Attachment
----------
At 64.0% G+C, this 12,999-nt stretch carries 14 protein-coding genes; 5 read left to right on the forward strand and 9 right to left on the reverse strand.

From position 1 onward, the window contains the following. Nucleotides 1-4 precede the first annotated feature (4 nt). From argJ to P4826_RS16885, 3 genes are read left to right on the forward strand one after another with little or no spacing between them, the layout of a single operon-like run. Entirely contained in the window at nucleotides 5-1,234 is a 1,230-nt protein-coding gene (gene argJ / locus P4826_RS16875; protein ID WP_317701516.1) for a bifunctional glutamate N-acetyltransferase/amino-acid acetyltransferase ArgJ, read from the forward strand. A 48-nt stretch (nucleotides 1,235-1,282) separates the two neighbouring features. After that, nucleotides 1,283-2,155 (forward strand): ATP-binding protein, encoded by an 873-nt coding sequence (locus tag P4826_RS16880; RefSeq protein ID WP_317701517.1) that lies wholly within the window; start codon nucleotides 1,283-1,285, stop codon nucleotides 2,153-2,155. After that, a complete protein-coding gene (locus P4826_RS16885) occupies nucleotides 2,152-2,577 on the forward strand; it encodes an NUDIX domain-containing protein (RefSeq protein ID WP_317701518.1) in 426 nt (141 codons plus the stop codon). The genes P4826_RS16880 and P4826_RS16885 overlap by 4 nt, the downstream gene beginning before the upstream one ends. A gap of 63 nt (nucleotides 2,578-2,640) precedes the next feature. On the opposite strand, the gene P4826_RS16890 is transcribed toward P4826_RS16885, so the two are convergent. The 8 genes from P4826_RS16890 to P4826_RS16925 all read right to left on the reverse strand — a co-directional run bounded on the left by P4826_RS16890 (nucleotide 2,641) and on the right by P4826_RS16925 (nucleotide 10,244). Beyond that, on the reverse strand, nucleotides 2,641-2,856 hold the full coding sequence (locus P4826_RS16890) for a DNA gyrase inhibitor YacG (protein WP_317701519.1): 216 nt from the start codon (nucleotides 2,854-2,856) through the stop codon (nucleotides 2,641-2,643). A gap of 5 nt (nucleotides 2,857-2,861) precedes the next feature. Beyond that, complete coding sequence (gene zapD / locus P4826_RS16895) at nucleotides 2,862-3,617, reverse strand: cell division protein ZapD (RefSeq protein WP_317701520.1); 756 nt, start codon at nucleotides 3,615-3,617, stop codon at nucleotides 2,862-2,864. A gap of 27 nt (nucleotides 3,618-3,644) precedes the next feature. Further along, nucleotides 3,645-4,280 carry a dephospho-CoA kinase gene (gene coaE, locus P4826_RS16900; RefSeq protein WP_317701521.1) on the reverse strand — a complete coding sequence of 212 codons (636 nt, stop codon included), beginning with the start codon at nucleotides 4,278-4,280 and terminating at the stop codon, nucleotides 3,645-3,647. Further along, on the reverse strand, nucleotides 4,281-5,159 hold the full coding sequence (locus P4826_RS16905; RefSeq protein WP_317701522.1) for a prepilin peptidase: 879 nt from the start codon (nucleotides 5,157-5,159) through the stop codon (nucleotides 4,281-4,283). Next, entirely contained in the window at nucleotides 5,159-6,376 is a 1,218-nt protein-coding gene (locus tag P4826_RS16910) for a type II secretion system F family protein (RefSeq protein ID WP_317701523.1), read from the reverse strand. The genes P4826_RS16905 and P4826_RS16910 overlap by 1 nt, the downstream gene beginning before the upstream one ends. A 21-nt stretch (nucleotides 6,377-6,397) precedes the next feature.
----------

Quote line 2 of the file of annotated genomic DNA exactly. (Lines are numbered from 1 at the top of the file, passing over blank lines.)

From position 1 onward, the window contains the following. Nucleotides 1-4 precede the first annotated feature (4 nt). From argJ to P4826_RS16885, 3 genes are read left to right on the forward strand one after another with little or no spacing between them, the layout of a single operon-like run. Entirely contained in the window at nucleotides 5-1,234 is a 1,230-nt protein-coding gene (gene argJ / locus P4826_RS16875; protein ID WP_317701516.1) for a bifunctional glutamate N-acetyltransferase/amino-acid acetyltransferase ArgJ, read from the forward strand. A 48-nt stretch (nucleotides 1,235-1,282) separates the two neighbouring features. After that, nucleotides 1,283-2,155 (forward strand): ATP-binding protein, encoded by an 873-nt coding sequence (locus tag P4826_RS16880; RefSeq protein ID WP_317701517.1) that lies wholly within the window; start codon nucleotides 1,283-1,285, stop codon nucleotides 2,153-2,155. After that, a complete protein-coding gene (locus P4826_RS16885) occupies nucleotides 2,152-2,577 on the forward strand; it encodes an NUDIX domain-containing protein (RefSeq protein ID WP_317701518.1) in 426 nt (141 codons plus the stop codon). The genes P4826_RS16880 and P4826_RS16885 overlap by 4 nt, the downstream gene beginning before the upstream one ends. A gap of 63 nt (nucleotides 2,578-2,640) precedes the next feature. On the opposite strand, the gene P4826_RS16890 is transcribed toward P4826_RS16885, so the two are convergent. The 8 genes from P4826_RS16890 to P4826_RS16925 all read right to left on the reverse strand — a co-directional run bounded on the left by P4826_RS16890 (nucleotide 2,641) and on the right by P4826_RS16925 (nucleotide 10,244). Beyond that, on the reverse strand, nucleotides 2,641-2,856 hold the full coding sequence (locus P4826_RS16890) for a DNA gyrase inhibitor YacG (protein WP_317701519.1): 216 nt from the start codon (nucleotides 2,854-2,856) through the stop codon (nucleotides 2,641-2,643). A gap of 5 nt (nucleotides 2,857-2,861) precedes the next feature. Beyond that, complete coding sequence (gene zapD / locus P4826_RS16895) at nucleotides 2,862-3,617, reverse strand: cell division protein ZapD (RefSeq protein WP_317701520.1); 756 nt, start codon at nucleotides 3,615-3,617, stop codon at nucleotides 2,862-2,864. A gap of 27 nt (nucleotides 3,618-3,644) precedes the next feature. Further along, nucleotides 3,645-4,280 carry a dephospho-CoA kinase gene (gene coaE, locus P4826_RS16900; RefSeq protein WP_317701521.1) on the reverse strand — a complete coding sequence of 212 codons (636 nt, stop codon included), beginning with the start codon at nucleotides 4,278-4,280 and terminating at the stop codon, nucleotides 3,645-3,647. Further along, on the reverse strand, nucleotides 4,281-5,159 hold the full coding sequence (locus P4826_RS16905; RefSeq protein WP_317701522.1) for a prepilin peptidase: 879 nt from the start codon (nucleotides 5,157-5,159) through the stop codon (nucleotides 4,281-4,283). Next, entirely contained in the window at nucleotides 5,159-6,376 is a 1,218-nt protein-coding gene (locus tag P4826_RS16910) for a type II secretion system F family protein (RefSeq protein ID WP_317701523.1), read from the reverse strand. The genes P4826_RS16905 and P4826_RS16910 overlap by 1 nt, the downstream gene beginning before the upstream one ends. A 21-nt stretch (nucleotides 6,377-6,397) precedes the next feature.